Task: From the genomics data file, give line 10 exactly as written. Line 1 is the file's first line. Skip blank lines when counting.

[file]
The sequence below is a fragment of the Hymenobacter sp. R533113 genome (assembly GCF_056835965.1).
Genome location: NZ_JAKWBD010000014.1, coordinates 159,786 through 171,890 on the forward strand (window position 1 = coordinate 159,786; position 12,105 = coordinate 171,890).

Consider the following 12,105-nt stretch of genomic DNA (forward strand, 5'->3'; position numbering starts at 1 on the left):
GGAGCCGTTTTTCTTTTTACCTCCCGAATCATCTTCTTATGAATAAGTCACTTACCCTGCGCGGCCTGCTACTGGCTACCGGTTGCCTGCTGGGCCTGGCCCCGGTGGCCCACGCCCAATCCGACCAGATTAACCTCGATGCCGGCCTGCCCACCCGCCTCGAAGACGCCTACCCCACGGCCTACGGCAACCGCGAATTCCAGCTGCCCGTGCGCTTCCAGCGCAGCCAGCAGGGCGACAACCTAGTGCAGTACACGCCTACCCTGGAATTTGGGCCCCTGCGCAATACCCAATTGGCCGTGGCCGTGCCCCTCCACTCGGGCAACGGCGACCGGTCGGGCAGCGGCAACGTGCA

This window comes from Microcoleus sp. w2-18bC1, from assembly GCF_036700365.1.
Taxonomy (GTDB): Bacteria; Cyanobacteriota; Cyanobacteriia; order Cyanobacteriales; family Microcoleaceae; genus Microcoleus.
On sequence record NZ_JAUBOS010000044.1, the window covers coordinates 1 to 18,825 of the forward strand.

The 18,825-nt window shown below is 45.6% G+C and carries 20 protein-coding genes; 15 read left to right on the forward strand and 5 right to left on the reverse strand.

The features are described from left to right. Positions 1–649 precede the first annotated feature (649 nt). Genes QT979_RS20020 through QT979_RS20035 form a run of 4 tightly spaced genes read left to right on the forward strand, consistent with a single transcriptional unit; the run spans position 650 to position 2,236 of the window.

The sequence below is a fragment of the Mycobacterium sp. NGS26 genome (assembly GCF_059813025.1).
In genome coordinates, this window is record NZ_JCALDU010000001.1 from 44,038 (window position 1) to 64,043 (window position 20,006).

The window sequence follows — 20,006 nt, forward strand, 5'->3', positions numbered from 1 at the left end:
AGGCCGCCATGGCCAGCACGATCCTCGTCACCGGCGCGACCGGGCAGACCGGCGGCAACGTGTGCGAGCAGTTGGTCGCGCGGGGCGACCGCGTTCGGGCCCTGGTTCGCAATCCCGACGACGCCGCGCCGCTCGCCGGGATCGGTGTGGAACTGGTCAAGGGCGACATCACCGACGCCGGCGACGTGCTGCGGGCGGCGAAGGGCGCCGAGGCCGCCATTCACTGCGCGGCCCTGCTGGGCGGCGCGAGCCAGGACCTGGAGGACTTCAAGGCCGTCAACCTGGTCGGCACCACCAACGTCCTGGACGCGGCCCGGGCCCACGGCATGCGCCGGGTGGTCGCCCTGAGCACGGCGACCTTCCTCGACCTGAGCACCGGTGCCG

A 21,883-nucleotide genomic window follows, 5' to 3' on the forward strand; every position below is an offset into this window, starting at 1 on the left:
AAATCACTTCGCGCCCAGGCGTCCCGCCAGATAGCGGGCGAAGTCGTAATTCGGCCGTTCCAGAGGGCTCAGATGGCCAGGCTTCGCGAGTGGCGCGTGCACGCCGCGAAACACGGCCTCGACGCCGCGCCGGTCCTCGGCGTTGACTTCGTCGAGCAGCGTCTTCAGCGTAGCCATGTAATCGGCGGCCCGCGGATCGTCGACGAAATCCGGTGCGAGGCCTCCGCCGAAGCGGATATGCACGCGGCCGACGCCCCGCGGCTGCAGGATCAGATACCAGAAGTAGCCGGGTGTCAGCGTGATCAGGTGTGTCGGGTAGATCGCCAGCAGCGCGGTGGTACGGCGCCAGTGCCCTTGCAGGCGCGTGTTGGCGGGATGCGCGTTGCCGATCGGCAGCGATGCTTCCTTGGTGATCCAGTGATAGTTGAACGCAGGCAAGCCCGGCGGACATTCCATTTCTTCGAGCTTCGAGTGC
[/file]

The sequence below is a fragment of the Mycobacterium sp. NGS26 genome (assembly GCF_059813025.1).